Wednesday, April 08, 2015

Truth: Remember It, Tell It, Live It

The injustice and cruelty of the Soviet Union’s vast organization of labor camps in the 1930’s and 1940’s are now well known. But that knowledge didn’t have to surface. Indeed, without the grace of God acting through such heroic individuals as Alexander Solzhenitsyn, the truth might well have remained buried by Communist cover-ups.

Solzhenitsyn's was the foremost voice raised against the grandiose and oppressive Soviet machine. Through rare courage and sacrificial efforts, he managed to alert the whole world to what was happening to countless numbers of innocent human beings.

Solzhenitsyn’s most famous (though not often read) book is the riveting 3-volume Gulag Archipelago. In that incredible work, the former slave camp worker documents the massive catalog of outrageous lies, violence, and criminal corruption perpetrated by Soviet Communism. In the Gulag (and even in his fiction), Solzhenitsyn serves as an historian. It is enough, he insists, to simply record what happened, to give the truth an open hearing. He had a bold faith that when people learned the real story of Soviet tyranny, they would resolve to never again allow the devil an open door to such blasphemy and brutality.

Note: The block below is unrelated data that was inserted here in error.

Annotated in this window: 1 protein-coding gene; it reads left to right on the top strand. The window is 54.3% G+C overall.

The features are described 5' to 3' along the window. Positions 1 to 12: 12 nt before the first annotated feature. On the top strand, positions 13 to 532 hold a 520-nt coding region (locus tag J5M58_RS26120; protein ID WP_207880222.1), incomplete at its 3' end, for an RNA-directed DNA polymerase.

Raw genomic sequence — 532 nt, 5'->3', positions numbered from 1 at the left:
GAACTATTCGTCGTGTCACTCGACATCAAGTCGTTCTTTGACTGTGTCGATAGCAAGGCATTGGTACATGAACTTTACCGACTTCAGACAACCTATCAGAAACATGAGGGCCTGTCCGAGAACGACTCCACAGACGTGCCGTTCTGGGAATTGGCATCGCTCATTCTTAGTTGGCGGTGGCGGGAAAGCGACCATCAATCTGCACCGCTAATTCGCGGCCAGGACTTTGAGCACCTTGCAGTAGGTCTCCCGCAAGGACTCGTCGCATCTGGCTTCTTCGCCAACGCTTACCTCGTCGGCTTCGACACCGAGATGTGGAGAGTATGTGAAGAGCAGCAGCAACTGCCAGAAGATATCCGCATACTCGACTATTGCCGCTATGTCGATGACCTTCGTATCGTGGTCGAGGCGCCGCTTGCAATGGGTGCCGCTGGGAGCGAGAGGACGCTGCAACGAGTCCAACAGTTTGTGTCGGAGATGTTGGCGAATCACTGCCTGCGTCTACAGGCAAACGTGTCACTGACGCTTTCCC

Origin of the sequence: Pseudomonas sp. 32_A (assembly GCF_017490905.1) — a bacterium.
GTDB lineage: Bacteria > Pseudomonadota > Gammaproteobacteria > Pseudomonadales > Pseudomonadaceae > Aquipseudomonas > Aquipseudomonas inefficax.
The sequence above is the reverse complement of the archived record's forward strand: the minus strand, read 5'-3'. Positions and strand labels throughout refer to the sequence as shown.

It is in this sense that Alexander Solzhenitsyn is hailed as a prophet – not as a foreteller, but as a “forth teller.” He held up the banner of truth. Simply by performing that service, he helped change the world.

Solzhenitsyn’s play The Love-Girl and the Innocent, set in a forced labor camp in Siberia in 1945, features one of the persecuted men listing just a few of the monstrous crimes performed by Soviet thugs that he has witnessed. The prisoner is beside himself with fury, feeling utterly helpless to do anything about this all-enveloping injustice. But in response, Pavel Gai, an imprisoned ex-soldier who has experienced more than his own share of horrors, answers him with chilling authority. “What can we do? Remember – that’s all.”

And that's what Alexander Solzhenitsyn did.  He remembered.  In fact, it was his constant plea to God to help him remember specific events, people, and situations so that he could record the true history of the Soviet Union's crimes against humanity and God. Solzhenitsyn desired more than anything else to be a faithful historian in order to effectively honor the victims but, more importantly, so that the preserved truth could set the future free.

Ronald Reagan was one of those who was inspired by those revelations and he acted on the knowledge that Solzhenitsyn had so bravely preserved. The Wall fell. The camps are now empty. Truth, just a simple presentation of the truth, can indeed destroy the darkness.

And now in our day, with the dark lies of totalitarianism, terrorism, appeasement, and false religion all pressing again to drown the truth, Alexander Solzhenitsyn's example and exhortations are as valuable as ever.